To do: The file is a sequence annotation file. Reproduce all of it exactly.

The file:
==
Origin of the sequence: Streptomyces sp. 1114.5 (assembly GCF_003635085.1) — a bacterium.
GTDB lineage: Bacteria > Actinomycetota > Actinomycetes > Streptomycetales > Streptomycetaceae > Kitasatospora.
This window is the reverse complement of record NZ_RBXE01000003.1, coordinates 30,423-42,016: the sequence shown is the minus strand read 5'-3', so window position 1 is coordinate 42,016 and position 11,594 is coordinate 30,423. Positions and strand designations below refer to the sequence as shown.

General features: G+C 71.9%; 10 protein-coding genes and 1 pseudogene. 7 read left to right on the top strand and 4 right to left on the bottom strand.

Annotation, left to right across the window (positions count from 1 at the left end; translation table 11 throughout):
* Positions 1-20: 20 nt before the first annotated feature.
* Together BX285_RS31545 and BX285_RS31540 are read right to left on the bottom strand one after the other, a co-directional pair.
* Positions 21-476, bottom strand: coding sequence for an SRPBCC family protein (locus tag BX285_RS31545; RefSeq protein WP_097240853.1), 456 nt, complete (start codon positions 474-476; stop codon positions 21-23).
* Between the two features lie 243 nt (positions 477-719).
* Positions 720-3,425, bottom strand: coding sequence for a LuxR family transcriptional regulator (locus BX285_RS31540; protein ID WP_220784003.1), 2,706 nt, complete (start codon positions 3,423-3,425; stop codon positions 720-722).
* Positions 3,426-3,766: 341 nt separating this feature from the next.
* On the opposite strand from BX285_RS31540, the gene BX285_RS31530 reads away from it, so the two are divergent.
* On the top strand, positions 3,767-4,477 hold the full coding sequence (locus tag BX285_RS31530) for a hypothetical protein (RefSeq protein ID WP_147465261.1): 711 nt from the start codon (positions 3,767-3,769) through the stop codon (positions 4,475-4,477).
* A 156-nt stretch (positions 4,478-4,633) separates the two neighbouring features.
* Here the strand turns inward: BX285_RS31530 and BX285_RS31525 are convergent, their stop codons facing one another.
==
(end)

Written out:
Origin of the sequence: Streptomyces sp. 1114.5 (assembly GCF_003635085.1) — a bacterium.
GTDB lineage: Bacteria > Actinomycetota > Actinomycetes > Streptomycetales > Streptomycetaceae > Kitasatospora.
This window is the reverse complement of record NZ_RBXE01000003.1, coordinates 30,423-42,016: the sequence shown is the minus strand read 5'-3', so window position 1 is coordinate 42,016 and position 11,594 is coordinate 30,423. Positions and strand designations below refer to the sequence as shown.

General features: G+C 71.9%; 10 protein-coding genes and 1 pseudogene. 7 read left to right on the top strand and 4 right to left on the bottom strand.

Annotation, left to right across the window (positions count from 1 at the left end; translation table 11 throughout):
* Positions 1-20: 20 nt before the first annotated feature.
* Together BX285_RS31545 and BX285_RS31540 are read right to left on the bottom strand one after the other, a co-directional pair.
* Positions 21-476, bottom strand: coding sequence for an SRPBCC family protein (locus tag BX285_RS31545; RefSeq protein WP_097240853.1), 456 nt, complete (start codon positions 474-476; stop codon positions 21-23).
* Between the two features lie 243 nt (positions 477-719).
* Positions 720-3,425, bottom strand: coding sequence for a LuxR family transcriptional regulator (locus BX285_RS31540; protein ID WP_220784003.1), 2,706 nt, complete (start codon positions 3,423-3,425; stop codon positions 720-722).
* Positions 3,426-3,766: 341 nt separating this feature from the next.
* On the opposite strand from BX285_RS31540, the gene BX285_RS31530 reads away from it, so the two are divergent.
* On the top strand, positions 3,767-4,477 hold the full coding sequence (locus tag BX285_RS31530) for a hypothetical protein (RefSeq protein ID WP_147465261.1): 711 nt from the start codon (positions 3,767-3,769) through the stop codon (positions 4,475-4,477).
* A 156-nt stretch (positions 4,478-4,633) separates the two neighbouring features.
* Here the strand turns inward: BX285_RS31530 and BX285_RS31525 are convergent, their stop codons facing one another.